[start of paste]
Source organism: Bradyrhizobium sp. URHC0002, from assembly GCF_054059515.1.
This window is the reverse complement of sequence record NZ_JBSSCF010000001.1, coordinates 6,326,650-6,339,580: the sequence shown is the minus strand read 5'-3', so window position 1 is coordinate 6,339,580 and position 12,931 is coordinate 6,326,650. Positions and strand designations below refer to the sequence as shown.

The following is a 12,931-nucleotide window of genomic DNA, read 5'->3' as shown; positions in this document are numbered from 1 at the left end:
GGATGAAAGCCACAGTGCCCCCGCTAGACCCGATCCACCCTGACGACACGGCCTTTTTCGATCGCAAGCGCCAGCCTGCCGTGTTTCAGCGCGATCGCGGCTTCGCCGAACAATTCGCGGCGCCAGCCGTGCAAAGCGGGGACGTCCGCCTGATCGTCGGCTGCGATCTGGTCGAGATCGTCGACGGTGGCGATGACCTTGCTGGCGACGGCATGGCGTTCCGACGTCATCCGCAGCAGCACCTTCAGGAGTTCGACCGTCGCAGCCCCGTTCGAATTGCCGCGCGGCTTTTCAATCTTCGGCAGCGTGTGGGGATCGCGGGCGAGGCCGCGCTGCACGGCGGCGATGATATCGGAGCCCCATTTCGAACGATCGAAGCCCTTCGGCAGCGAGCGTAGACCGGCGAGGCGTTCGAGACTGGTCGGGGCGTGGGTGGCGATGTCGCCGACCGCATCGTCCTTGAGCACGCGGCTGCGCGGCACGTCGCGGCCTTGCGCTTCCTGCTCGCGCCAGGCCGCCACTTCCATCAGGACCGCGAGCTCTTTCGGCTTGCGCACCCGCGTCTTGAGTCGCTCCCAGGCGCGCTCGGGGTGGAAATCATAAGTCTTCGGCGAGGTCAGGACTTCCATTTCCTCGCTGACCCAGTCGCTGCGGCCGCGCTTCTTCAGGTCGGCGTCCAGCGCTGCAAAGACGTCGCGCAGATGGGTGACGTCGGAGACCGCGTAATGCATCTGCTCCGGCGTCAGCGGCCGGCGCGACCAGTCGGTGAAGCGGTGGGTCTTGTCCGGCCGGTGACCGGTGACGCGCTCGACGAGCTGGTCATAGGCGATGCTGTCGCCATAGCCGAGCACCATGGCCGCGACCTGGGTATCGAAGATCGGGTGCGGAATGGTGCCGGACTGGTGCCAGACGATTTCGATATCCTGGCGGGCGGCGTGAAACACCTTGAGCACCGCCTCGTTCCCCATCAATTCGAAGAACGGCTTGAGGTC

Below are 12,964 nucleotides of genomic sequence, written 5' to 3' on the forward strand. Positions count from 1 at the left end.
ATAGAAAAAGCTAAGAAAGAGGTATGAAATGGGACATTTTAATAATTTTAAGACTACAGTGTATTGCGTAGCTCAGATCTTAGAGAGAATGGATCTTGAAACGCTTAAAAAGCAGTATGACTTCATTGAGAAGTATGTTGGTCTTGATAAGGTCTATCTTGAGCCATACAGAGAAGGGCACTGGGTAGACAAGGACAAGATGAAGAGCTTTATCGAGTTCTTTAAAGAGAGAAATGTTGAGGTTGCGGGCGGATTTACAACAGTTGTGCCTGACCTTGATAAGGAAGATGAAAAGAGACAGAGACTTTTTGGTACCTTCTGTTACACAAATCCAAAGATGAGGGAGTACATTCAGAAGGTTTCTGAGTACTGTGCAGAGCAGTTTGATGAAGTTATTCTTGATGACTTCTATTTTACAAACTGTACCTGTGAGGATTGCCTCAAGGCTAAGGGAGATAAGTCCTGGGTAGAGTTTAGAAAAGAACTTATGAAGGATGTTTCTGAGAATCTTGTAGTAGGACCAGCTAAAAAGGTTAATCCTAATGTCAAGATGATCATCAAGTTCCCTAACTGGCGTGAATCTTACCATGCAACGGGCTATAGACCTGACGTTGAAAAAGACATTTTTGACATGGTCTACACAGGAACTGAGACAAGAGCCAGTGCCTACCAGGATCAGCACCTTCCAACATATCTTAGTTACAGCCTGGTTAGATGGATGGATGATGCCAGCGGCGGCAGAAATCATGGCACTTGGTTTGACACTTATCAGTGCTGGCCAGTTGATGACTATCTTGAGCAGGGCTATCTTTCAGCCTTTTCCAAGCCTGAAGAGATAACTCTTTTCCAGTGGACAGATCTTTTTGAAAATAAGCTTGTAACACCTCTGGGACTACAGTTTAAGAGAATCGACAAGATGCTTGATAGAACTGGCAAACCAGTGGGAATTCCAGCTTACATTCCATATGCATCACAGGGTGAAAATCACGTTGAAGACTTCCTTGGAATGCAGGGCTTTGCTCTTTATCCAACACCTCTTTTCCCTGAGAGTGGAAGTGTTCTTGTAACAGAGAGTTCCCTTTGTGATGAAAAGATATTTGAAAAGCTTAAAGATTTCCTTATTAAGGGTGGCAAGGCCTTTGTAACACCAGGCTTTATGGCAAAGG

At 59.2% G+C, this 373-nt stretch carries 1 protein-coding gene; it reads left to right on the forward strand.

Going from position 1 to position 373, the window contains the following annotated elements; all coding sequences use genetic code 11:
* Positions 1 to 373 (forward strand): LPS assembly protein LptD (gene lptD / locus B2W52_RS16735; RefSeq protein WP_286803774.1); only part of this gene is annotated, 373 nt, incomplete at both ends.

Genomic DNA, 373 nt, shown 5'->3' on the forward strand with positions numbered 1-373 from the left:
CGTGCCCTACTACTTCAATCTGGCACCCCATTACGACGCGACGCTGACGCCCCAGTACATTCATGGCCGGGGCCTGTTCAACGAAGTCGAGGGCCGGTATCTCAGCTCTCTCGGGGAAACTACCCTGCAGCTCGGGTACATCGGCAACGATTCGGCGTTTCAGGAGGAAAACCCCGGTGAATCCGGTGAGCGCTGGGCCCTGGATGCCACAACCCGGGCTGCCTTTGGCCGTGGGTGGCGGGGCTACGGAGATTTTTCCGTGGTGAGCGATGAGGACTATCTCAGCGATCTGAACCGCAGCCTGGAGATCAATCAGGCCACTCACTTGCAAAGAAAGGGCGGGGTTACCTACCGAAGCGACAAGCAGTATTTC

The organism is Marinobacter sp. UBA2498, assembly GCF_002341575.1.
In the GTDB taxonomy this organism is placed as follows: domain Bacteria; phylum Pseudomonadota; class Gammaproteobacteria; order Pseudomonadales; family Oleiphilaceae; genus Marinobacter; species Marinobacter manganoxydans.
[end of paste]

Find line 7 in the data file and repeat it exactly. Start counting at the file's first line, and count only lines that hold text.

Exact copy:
At 59.2% G+C, this 373-nt stretch carries 1 protein-coding gene; it reads left to right on the forward strand.